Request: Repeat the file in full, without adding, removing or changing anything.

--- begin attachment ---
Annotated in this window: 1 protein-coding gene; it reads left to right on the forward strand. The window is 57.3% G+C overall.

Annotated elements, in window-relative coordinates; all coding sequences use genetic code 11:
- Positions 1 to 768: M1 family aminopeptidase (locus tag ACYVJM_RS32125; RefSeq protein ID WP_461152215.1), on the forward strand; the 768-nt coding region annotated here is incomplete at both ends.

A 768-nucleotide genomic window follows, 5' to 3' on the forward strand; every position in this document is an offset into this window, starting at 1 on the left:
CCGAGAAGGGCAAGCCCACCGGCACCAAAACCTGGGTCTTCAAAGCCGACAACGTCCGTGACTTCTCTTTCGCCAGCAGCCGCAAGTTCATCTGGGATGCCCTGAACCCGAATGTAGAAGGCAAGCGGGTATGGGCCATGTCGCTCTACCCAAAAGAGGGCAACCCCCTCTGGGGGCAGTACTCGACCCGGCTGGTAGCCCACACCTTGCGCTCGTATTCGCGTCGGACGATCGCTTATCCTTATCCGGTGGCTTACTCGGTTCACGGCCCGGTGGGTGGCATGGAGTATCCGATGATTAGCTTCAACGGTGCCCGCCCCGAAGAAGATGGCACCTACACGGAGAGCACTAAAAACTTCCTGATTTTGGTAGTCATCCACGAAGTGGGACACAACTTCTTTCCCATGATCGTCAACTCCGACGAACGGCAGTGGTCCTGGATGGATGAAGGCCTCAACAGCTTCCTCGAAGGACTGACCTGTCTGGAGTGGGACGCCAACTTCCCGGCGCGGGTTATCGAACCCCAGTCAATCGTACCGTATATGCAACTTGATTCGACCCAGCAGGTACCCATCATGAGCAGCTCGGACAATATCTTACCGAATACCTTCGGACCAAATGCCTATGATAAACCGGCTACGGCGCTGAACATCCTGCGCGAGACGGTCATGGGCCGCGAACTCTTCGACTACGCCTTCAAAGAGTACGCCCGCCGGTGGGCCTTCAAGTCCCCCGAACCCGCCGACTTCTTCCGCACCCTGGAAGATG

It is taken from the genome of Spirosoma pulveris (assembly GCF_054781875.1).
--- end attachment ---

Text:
Annotated in this window: 1 protein-coding gene; it reads left to right on the forward strand. The window is 57.3% G+C overall.

Annotated elements, in window-relative coordinates; all coding sequences use genetic code 11:
- Positions 1 to 768: M1 family aminopeptidase (locus tag ACYVJM_RS32125; RefSeq protein ID WP_461152215.1), on the forward strand; the 768-nt coding region annotated here is incomplete at both ends.

A 768-nucleotide genomic window follows, 5' to 3' on the forward strand; every position in this document is an offset into this window, starting at 1 on the left:
CCGAGAAGGGCAAGCCCACCGGCACCAAAACCTGGGTCTTCAAAGCCGACAACGTCCGTGACTTCTCTTTCGCCAGCAGCCGCAAGTTCATCTGGGATGCCCTGAACCCGAATGTAGAAGGCAAGCGGGTATGGGCCATGTCGCTCTACCCAAAAGAGGGCAACCCCCTCTGGGGGCAGTACTCGACCCGGCTGGTAGCCCACACCTTGCGCTCGTATTCGCGTCGGACGATCGCTTATCCTTATCCGGTGGCTTACTCGGTTCACGGCCCGGTGGGTGGCATGGAGTATCCGATGATTAGCTTCAACGGTGCCCGCCCCGAAGAAGATGGCACCTACACGGAGAGCACTAAAAACTTCCTGATTTTGGTAGTCATCCACGAAGTGGGACACAACTTCTTTCCCATGATCGTCAACTCCGACGAACGGCAGTGGTCCTGGATGGATGAAGGCCTCAACAGCTTCCTCGAAGGACTGACCTGTCTGGAGTGGGACGCCAACTTCCCGGCGCGGGTTATCGAACCCCAGTCAATCGTACCGTATATGCAACTTGATTCGACCCAGCAGGTACCCATCATGAGCAGCTCGGACAATATCTTACCGAATACCTTCGGACCAAATGCCTATGATAAACCGGCTACGGCGCTGAACATCCTGCGCGAGACGGTCATGGGCCGCGAACTCTTCGACTACGCCTTCAAAGAGTACGCCCGCCGGTGGGCCTTCAAGTCCCCCGAACCCGCCGACTTCTTCCGCACCCTGGAAGATG

It is taken from the genome of Spirosoma pulveris (assembly GCF_054781875.1).